By Ross Martin, Accountancy Director at Hive Business
It was never supposed to happen. The most affluent generation this country has ever produced is going to start running out of money in retirement.
Tata, the steel maker with a £700m shaped hole in its pension fund, is just the beginning — the Pension Protection Fund expects 600 funds to collapse in the next decade and the man investigating BHS says the wider system is “creaking from rising life expectancy and record low returns”.
Why? There are plenty of structural reasons I won’t bore you with, but two big ones are longer life spans and low returns through low or negative interest rates. One good thing as a dentist is you don’t have to trust anyone else with your money. That doesn’t mean you’re immune from the same basic forces.
I find it really strange therefore that dentists don’t plan for retirement. Most seem to rely on the notion that they will sell their practice when they retire and everything will be fine.
Some have small buy-to-let portfolios, but generally there’s an alarming lack of strategy. Dentists are almost universally ambivalent about building up shares portfolios and they only tend to go near pensions if they want to fund a flexible pension to buy their practice freehold.
In the old days if you could retire with £1m you might have expected to get a 5% or 6% yield. Now the yields aren’t that high. For example, rental income isn’t really 5% when you’ve factored in all the costs.
So someone approaching retirement with a £1m property portfolio might only get £25k a year rather than £50k. That’s a significant difference in standard of living, and I do wonder whether people will reconsider what to do with their assets in light of it. For example, another option would be to spend through your capital rather than living off the yield.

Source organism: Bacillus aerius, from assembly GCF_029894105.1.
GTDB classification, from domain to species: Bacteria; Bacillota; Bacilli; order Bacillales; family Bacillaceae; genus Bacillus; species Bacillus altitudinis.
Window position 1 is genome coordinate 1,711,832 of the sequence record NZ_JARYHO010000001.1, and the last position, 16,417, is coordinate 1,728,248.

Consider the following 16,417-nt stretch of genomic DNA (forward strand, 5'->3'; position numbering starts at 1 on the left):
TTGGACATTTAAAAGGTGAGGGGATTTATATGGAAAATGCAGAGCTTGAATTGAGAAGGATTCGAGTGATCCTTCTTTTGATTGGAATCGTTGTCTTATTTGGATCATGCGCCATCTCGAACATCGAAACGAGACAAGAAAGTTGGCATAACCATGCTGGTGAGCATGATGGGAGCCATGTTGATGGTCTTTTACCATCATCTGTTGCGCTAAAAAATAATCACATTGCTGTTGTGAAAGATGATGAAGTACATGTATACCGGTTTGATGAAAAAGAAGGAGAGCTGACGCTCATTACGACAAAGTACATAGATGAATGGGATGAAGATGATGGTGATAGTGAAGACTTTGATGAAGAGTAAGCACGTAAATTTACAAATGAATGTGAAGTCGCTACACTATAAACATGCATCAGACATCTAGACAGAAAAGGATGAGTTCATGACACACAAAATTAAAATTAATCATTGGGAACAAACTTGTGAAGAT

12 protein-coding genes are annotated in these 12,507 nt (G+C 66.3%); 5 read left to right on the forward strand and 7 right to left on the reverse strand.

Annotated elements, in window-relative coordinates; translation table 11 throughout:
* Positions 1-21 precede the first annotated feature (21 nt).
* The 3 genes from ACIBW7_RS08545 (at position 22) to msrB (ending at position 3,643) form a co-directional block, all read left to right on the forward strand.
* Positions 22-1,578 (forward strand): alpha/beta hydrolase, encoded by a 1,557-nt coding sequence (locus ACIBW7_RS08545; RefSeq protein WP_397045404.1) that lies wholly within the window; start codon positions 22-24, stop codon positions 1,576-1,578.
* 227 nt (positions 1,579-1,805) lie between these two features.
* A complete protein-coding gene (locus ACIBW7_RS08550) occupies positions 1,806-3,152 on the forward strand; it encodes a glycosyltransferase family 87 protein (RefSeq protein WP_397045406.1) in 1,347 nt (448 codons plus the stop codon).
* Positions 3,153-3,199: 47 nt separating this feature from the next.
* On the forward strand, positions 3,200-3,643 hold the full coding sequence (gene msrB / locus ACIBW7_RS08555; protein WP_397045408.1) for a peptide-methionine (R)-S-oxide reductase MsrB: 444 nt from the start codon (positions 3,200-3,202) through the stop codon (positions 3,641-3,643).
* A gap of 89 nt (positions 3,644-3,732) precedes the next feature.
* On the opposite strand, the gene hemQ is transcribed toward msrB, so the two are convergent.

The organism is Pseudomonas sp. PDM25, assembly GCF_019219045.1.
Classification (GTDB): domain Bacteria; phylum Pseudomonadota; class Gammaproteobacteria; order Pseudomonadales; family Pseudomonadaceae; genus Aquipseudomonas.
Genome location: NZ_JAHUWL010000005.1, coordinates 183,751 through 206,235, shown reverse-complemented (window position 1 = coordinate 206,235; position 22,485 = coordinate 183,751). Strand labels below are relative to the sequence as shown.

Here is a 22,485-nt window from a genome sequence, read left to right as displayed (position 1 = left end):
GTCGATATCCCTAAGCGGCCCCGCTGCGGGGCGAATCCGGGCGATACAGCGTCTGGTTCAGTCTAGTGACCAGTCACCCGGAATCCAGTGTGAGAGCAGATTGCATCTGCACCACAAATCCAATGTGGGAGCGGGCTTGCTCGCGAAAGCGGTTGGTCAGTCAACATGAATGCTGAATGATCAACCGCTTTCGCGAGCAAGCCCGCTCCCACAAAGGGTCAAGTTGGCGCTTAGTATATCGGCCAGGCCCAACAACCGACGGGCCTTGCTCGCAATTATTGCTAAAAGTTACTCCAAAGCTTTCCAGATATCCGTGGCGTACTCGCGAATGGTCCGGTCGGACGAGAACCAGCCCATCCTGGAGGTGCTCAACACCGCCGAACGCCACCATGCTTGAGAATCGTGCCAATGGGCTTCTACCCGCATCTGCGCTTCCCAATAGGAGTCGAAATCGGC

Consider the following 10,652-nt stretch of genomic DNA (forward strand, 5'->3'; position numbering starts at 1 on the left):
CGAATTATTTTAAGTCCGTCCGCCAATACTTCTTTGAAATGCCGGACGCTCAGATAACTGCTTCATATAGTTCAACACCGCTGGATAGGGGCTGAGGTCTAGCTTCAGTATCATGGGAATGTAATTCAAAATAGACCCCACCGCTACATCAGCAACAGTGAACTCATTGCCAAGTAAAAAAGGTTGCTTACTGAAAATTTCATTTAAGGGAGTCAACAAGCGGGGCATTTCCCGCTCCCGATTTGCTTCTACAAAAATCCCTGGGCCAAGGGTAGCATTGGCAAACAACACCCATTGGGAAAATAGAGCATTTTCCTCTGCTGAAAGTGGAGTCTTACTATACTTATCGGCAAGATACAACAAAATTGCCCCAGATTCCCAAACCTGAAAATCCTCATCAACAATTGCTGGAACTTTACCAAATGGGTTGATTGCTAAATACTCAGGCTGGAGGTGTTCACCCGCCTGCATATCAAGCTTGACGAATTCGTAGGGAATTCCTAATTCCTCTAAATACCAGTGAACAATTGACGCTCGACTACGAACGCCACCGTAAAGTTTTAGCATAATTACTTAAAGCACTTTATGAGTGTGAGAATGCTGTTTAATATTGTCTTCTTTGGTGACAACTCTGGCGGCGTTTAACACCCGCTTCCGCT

I’m not sure why dentists have an aversion to looking at options like this. Could it be to do with the way principals are used to having to take responsibility for everything in their practice? Perhaps they don’t like breaking convention.
Among our clients I could count the number of people on one hand who are really dedicated to financially mature retirement planning. I mention it a lot and people nod and say “yes” but it tends to stop there.
The average age of our dental clients is 40 to 45 and I understand that baby boomers can be quite fixed in their notions of what they want to do in life and how. A lot of dentists want to retire by 55. And why not? Presumably, though, you don’t want to run out of money, least of all when you’re likely to experience health problems and find it harder to create wealth. So why leave it to chance?
You improve your chance of success if you plan maturely and so the sooner you look at your retirement plan the better. I’d be happy to go through your options with you. Call 01872 300232 or email us at email@example.com.